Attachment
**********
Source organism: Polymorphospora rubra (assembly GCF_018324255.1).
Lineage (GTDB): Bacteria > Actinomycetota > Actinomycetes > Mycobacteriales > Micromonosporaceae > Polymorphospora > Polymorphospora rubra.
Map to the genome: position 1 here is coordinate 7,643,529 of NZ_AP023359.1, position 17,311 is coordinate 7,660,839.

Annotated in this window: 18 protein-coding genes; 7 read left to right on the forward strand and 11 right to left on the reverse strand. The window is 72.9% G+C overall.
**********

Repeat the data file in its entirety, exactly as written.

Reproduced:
Source organism: Polymorphospora rubra (assembly GCF_018324255.1).
Lineage (GTDB): Bacteria > Actinomycetota > Actinomycetes > Mycobacteriales > Micromonosporaceae > Polymorphospora > Polymorphospora rubra.
Map to the genome: position 1 here is coordinate 7,643,529 of NZ_AP023359.1, position 17,311 is coordinate 7,660,839.

Annotated in this window: 18 protein-coding genes; 7 read left to right on the forward strand and 11 right to left on the reverse strand. The window is 72.9% G+C overall.